People should consider not touching the body of someone who has died of COVID-19. There may be less of a chance of the virus spreading from certain types of touching, such as holding the hand or hugging after the body has been prepared for viewing. Other activities, such as kissing, washing, and shrouding should be avoided before, during, and after the body has been prepared, if possible. If washing the body or shrouding are important religious or cultural practices, families are encouraged to work with their community cultural and religious leaders and funeral home staff on how to reduce their exposure as much as possible.
At a minimum, people conducting these higher risk activities should wear disposable gloves. If splashing of fluids is expected, additional personal protective equipment (PPE) may be required (such as disposable gown, face shield or goggles and facemask).
Preventative Actions for Funeral Home Workers Handling Decedents
Funeral home workers may potentially be exposed to the COVID-19 virus if they are entering homes or other locations where persons with COVID-19 are present, and they may not know if a person has died from COVID-19 or if other persons at the same location have COVID-19.
Unless the funeral home worker knows that they will not be exposed to COVID-19 when they are going to a location to handle a decedent, it is recommended that they follow standard precautions, and use PPE recommended for emergency medical service (EMS) personnel.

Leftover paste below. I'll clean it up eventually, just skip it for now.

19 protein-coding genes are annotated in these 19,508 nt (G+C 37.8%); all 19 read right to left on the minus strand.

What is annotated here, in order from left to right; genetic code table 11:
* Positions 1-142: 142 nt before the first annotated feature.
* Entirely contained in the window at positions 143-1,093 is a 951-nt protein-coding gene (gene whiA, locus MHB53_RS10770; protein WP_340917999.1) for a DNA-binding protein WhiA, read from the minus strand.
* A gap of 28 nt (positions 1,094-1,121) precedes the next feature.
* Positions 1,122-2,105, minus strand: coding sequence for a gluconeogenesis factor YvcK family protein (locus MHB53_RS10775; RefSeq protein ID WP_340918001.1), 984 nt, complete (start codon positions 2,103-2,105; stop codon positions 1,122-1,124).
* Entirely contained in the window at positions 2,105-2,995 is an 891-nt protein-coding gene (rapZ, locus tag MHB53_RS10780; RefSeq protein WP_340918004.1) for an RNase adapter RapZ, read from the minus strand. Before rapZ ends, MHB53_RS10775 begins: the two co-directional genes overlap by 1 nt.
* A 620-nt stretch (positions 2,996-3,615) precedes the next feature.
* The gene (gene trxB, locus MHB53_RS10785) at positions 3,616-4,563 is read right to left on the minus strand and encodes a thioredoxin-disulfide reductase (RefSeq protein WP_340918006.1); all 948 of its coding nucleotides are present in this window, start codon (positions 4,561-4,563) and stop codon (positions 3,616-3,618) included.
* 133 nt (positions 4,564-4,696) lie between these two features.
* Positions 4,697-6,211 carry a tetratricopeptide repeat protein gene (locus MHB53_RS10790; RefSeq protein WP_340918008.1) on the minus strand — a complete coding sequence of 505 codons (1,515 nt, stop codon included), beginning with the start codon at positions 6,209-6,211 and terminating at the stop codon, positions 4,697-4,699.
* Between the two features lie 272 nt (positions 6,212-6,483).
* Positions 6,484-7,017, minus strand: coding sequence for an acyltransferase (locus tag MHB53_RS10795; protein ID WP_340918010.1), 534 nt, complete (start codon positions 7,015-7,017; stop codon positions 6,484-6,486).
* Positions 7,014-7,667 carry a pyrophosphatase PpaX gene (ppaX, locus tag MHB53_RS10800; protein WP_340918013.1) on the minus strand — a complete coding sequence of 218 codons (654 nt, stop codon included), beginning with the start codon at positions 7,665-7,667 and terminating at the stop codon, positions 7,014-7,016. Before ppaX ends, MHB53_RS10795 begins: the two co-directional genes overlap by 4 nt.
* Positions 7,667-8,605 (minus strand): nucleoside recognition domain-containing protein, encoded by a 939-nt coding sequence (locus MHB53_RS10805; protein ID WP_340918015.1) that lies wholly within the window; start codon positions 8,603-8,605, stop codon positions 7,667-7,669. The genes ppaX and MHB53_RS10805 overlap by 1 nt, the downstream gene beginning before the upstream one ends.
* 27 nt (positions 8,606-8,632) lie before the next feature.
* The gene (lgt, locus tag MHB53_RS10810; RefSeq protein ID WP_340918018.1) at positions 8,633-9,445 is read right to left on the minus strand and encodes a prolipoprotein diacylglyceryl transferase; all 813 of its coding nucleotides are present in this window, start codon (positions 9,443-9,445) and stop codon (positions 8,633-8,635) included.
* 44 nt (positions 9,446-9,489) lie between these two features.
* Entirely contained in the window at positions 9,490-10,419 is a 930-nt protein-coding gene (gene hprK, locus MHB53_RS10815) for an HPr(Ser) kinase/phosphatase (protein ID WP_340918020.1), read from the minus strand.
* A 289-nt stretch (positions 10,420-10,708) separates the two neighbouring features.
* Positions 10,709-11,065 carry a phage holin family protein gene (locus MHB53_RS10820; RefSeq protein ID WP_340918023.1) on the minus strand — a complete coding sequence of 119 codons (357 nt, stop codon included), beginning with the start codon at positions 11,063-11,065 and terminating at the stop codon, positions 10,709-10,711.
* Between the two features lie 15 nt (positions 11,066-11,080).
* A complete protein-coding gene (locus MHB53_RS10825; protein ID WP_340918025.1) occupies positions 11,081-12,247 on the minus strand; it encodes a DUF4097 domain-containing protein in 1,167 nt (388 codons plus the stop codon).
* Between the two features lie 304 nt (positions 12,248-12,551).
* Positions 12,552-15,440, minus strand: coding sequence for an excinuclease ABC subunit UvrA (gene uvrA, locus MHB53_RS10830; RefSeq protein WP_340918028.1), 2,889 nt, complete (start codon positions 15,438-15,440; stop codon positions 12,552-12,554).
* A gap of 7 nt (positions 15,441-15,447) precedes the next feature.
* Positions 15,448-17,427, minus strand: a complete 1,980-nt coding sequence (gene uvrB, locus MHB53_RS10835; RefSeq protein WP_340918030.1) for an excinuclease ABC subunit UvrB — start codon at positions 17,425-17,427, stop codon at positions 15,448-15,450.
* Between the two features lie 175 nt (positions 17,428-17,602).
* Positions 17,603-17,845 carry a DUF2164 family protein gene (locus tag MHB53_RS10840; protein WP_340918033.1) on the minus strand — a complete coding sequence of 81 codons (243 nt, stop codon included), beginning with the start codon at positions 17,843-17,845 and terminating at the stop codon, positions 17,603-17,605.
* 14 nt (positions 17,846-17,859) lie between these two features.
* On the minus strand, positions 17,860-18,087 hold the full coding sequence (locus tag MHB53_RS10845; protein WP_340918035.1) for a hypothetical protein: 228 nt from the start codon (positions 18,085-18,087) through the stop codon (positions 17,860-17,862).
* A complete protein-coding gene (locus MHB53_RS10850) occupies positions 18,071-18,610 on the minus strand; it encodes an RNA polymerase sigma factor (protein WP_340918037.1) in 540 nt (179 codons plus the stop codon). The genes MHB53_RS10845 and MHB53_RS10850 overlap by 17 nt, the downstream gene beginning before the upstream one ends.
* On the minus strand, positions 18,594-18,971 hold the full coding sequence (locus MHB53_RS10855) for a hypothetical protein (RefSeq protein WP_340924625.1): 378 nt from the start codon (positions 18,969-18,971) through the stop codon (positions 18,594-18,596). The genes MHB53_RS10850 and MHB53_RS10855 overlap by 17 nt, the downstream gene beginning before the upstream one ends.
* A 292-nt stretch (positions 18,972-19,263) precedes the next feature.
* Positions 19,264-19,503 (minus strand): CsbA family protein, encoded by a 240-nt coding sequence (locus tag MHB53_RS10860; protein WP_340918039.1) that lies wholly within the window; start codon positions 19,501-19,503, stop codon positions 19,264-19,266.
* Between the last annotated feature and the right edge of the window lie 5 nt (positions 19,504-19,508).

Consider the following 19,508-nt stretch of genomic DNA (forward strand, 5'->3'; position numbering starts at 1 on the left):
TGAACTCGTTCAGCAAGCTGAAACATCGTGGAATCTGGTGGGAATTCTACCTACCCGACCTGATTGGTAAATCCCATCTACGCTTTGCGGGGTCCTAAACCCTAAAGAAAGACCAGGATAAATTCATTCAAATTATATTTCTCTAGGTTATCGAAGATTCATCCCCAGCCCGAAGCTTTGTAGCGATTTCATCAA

Funeral home workers should follow routine infection prevention and control precautions when handling a decedent who died of COVID-19. If it is necessary to transfer a body to a bag, follow standard precautions, including additional PPE if splashing of fluids is expected. For transporting a body after the body has been bagged, disinfect the outside of the bag with a product on the U.S. Environmental Protection Agency’s (EPA) List N: Disinfectants for Use Against SARS-CoV-2, the virus that causes COVID-19. Follow the manufacturer's instructions for cleaning and disinfection products (e.g., concentration, application method and contact time). Wear disposable nitrile gloves when handling a body bag. Body bags and removal pouches should be properly disposed after they are used unless manufacturer's instructions allow for reuse after proper cleaning and disinfection.
Embalming can be conducted. During embalming, follow standard precautions including the use of additional PPE if splashing is expected (e.g., disposable gown, face shield or goggles and facemask). Wear appropriate respiratory protection if any procedures will generate aerosols or if required for chemicals used in accordance with the manufacturer's label. Wear heavy-duty gloves over nitrile disposable gloves if there is a risk of cuts, puncture wounds, or other injuries that break the skin. Additional information on how to safely conduct aerosol- generating procedures is in the CDC's Postmortem Guidance.
Cleaning should be conducted in accordance with manufacturer's instructions. Use EPA- approved disinfectants on the List N: Disinfectants for Use Against SARS-CoV-2, or with a human coronavirus claim. Follow the manufacturer's instructions for all cleaning and disinfection products (e.g., concentration, application method and contact time).
After cleaning and removal of PPE, perform hand hygiene by washing hands with soap and water for at least 20 seconds or using an alcohol-based hand sanitizer that contains at least 60 percent alcohol if soap and water is not available. Soap and water should be used if the hands are visibly soiled.
Last Updated: 11/17/2020